Twelve or so days of Christmas

Published 4:36 pm Saturday, December 29, 2018

by Nathan Decker

“Christmas is like candy; it slowly melts in your mouth sweetening every taste bud, making you wish it could last forever.”
– Richelle Goodrich

The studies are in, and it is true. People are nicer at Christmas. We smile more, we laugh more. We make a little extra effort to be cheerful. We are more generous than usual and maybe even than we’re capable. For a short while in between Thanksgiving and Dec. 25, the cold isn’t reflected in our hearts and the longer nights don’t necessarily mean darkness is winning.

But then Dec. 26 comes. The Scrooge of Christmas returns grumbles in the long line at customer service desk. The Grinch of After-Christmas-Sales sneers at the carts of those who came earlier snatching trees and lights we had our eyes and hopes set upon for next year. Somewhere, somehow, the soul of Christmas sours, and we all begin to ask, “Why can’t it be Christmas year-round?” “How come we can’t be nice like we are at Christmas all the time?”

The word Holiday comes from Holy-Day. We take a day and set it apart from the rest. We make it something more — Holy. In faith, we do this all the time. We set aside spaces (sanctuaries). We set aside people (ordination). We even set aside food (communion) and water (when water is set apart for baptism it becomes holy water, Batman!) Setting something apart for a special purpose creates a uniqueness that invites transformation in our lives. 

Perhaps this is why we can’t seem to have Christmas year round. But what if we tried setting apart more than just days, spaces, preachers and seasons? What if we truly set apart our hearts, our essence, our lives? Holiness means being holy as in set a part, different, and unique. Christ’s coming at Christmas invites all the world to experience an epiphany that we could receive this light into our lives not just on Dec. 25, but throughout eternity.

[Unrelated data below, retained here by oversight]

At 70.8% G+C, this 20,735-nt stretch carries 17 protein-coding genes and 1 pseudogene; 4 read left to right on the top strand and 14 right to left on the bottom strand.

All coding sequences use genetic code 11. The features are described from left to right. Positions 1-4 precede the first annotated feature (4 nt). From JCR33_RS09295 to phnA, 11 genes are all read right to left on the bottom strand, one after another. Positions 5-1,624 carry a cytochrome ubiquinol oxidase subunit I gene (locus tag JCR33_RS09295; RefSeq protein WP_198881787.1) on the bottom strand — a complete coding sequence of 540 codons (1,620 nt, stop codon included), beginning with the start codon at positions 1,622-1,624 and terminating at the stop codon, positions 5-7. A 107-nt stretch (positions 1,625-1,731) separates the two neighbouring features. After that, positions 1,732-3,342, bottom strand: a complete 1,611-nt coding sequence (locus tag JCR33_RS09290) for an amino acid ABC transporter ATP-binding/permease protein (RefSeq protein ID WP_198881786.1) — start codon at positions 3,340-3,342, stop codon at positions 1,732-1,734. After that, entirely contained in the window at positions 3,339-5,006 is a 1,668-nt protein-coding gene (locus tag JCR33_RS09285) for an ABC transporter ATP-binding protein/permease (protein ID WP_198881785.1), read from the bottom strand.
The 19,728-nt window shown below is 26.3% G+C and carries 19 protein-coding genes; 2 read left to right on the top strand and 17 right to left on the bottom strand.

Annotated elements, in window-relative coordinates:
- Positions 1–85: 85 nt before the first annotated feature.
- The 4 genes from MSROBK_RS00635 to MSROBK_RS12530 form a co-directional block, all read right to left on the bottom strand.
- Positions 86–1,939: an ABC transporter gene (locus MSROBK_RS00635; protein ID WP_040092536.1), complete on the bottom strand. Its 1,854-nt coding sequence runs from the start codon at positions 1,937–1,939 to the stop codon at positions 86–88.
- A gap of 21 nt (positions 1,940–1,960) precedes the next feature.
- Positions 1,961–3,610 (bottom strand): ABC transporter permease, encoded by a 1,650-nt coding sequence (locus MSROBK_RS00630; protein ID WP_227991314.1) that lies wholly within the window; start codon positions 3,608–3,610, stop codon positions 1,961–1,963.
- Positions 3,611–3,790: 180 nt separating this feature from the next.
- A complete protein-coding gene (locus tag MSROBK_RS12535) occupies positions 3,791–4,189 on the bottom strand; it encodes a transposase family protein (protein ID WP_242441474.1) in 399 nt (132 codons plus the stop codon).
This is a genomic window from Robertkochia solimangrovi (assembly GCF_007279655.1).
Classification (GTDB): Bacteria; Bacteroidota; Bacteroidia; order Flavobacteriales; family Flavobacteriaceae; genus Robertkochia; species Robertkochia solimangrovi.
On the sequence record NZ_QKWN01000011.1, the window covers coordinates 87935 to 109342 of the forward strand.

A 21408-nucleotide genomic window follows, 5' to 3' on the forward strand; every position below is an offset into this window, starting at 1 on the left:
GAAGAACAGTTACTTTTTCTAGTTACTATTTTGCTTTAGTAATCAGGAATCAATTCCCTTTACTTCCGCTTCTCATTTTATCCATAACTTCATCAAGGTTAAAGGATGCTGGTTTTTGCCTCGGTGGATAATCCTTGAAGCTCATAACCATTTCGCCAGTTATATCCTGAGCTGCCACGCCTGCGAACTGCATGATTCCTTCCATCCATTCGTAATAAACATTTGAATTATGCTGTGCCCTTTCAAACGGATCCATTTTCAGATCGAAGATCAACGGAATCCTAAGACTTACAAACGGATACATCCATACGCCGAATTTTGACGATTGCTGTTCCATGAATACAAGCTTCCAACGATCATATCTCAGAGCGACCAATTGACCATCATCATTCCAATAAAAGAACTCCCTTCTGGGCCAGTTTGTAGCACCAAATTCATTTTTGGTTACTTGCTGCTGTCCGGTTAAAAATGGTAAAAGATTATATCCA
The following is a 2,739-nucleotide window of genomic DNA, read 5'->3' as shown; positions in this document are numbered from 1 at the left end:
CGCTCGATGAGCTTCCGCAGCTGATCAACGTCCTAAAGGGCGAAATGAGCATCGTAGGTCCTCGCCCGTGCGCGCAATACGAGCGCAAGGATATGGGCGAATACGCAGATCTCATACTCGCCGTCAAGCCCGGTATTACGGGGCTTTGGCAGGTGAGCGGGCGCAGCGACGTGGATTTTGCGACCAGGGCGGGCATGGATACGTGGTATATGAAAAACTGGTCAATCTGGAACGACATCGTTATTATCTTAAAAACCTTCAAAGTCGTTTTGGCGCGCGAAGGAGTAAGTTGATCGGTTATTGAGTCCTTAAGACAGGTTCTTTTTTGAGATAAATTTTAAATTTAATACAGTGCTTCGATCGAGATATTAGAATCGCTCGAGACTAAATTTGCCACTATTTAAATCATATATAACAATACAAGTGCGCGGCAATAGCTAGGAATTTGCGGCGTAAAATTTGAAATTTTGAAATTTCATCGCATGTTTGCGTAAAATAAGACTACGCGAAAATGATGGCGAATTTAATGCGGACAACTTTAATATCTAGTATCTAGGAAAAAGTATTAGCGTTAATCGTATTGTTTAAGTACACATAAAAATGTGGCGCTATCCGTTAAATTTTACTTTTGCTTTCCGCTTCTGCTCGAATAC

Impossible? Well, yes, but a lot of impossible happens at Christmas. Mary tries to give God a biology lesson in reproduction. It doesn’t work without a man. Joseph tells God shotgun weddings aren’t in season. The Innkeeper says there’s no room for Jesus. And the Gentiles were left out in the cold when it came to hearing God’s glorious good news of salvation to the Jews. 

“Nothing is impossible with God.” A virgin gives birth. Joseph follows what God says instead of what makes sense. There is room in the stable. Wise men from the East — GENTILES! — come and worship and experience Emmanuel.

The impossible can happen. Christmas can last longer if we want it, if we seek it, if we continue following yonder star. Set apart your life for God. Give God the gift of all that you are, and find you receive the presence of peace, hope, joy, and love year-round. After all, it’s what Jesus would do.

“After Jesus was born in Bethlehem in the territory of Judea during the rule of King Herod, magi came from the east to Jerusalem. They asked, “Where is the newborn king of the Jews? We’ve seen his star in the east, and we’ve come to honor him.”
– Matthew 2:1-2

NATHAN DECKER is the pastor of High Street United Methodist Church. Contact him at 562-3367.